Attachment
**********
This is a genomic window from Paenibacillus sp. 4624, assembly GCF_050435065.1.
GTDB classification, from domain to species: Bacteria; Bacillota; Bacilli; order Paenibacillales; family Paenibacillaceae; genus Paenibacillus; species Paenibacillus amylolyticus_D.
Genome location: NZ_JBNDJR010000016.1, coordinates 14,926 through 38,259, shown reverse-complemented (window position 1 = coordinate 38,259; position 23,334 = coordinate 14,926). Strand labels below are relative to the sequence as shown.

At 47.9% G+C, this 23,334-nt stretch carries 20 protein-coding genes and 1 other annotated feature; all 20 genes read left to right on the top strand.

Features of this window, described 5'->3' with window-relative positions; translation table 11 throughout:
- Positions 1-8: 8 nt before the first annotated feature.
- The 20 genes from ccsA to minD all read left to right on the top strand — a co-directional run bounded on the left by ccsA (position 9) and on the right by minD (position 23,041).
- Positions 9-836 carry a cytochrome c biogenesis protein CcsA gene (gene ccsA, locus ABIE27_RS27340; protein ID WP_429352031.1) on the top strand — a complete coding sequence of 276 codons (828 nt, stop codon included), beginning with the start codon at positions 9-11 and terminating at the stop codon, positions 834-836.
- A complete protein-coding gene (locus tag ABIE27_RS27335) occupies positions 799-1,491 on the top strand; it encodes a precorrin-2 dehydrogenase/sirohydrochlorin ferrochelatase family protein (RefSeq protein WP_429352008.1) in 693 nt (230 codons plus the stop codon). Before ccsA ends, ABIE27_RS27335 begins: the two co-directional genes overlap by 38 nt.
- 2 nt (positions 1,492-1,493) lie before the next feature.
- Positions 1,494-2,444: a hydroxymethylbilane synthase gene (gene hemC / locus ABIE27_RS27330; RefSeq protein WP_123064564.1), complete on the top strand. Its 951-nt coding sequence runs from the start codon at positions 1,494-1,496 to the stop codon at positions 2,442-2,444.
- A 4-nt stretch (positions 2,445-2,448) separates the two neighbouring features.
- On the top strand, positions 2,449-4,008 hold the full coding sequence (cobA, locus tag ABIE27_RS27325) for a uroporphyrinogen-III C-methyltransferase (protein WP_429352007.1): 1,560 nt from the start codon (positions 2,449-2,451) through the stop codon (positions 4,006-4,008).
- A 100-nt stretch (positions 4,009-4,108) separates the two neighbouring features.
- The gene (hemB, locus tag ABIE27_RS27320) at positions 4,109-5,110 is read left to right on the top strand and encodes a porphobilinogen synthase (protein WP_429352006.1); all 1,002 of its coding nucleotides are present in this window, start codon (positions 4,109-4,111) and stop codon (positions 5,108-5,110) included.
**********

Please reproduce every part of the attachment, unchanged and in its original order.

This is a genomic window from Paenibacillus sp. 4624, assembly GCF_050435065.1.
GTDB classification, from domain to species: Bacteria; Bacillota; Bacilli; order Paenibacillales; family Paenibacillaceae; genus Paenibacillus; species Paenibacillus amylolyticus_D.
Genome location: NZ_JBNDJR010000016.1, coordinates 14,926 through 38,259, shown reverse-complemented (window position 1 = coordinate 38,259; position 23,334 = coordinate 14,926). Strand labels below are relative to the sequence as shown.

At 47.9% G+C, this 23,334-nt stretch carries 20 protein-coding genes and 1 other annotated feature; all 20 genes read left to right on the top strand.

Features of this window, described 5'->3' with window-relative positions; translation table 11 throughout:
- Positions 1-8: 8 nt before the first annotated feature.
- The 20 genes from ccsA to minD all read left to right on the top strand — a co-directional run bounded on the left by ccsA (position 9) and on the right by minD (position 23,041).
- Positions 9-836 carry a cytochrome c biogenesis protein CcsA gene (gene ccsA, locus ABIE27_RS27340; protein ID WP_429352031.1) on the top strand — a complete coding sequence of 276 codons (828 nt, stop codon included), beginning with the start codon at positions 9-11 and terminating at the stop codon, positions 834-836.
- A complete protein-coding gene (locus tag ABIE27_RS27335) occupies positions 799-1,491 on the top strand; it encodes a precorrin-2 dehydrogenase/sirohydrochlorin ferrochelatase family protein (RefSeq protein WP_429352008.1) in 693 nt (230 codons plus the stop codon). Before ccsA ends, ABIE27_RS27335 begins: the two co-directional genes overlap by 38 nt.
- 2 nt (positions 1,492-1,493) lie before the next feature.
- Positions 1,494-2,444: a hydroxymethylbilane synthase gene (gene hemC / locus ABIE27_RS27330; RefSeq protein WP_123064564.1), complete on the top strand. Its 951-nt coding sequence runs from the start codon at positions 1,494-1,496 to the stop codon at positions 2,442-2,444.
- A 4-nt stretch (positions 2,445-2,448) separates the two neighbouring features.
- On the top strand, positions 2,449-4,008 hold the full coding sequence (cobA, locus tag ABIE27_RS27325) for a uroporphyrinogen-III C-methyltransferase (protein WP_429352007.1): 1,560 nt from the start codon (positions 2,449-2,451) through the stop codon (positions 4,006-4,008).
- A 100-nt stretch (positions 4,009-4,108) separates the two neighbouring features.
- The gene (hemB, locus tag ABIE27_RS27320) at positions 4,109-5,110 is read left to right on the top strand and encodes a porphobilinogen synthase (protein WP_429352006.1); all 1,002 of its coding nucleotides are present in this window, start codon (positions 4,109-4,111) and stop codon (positions 5,108-5,110) included.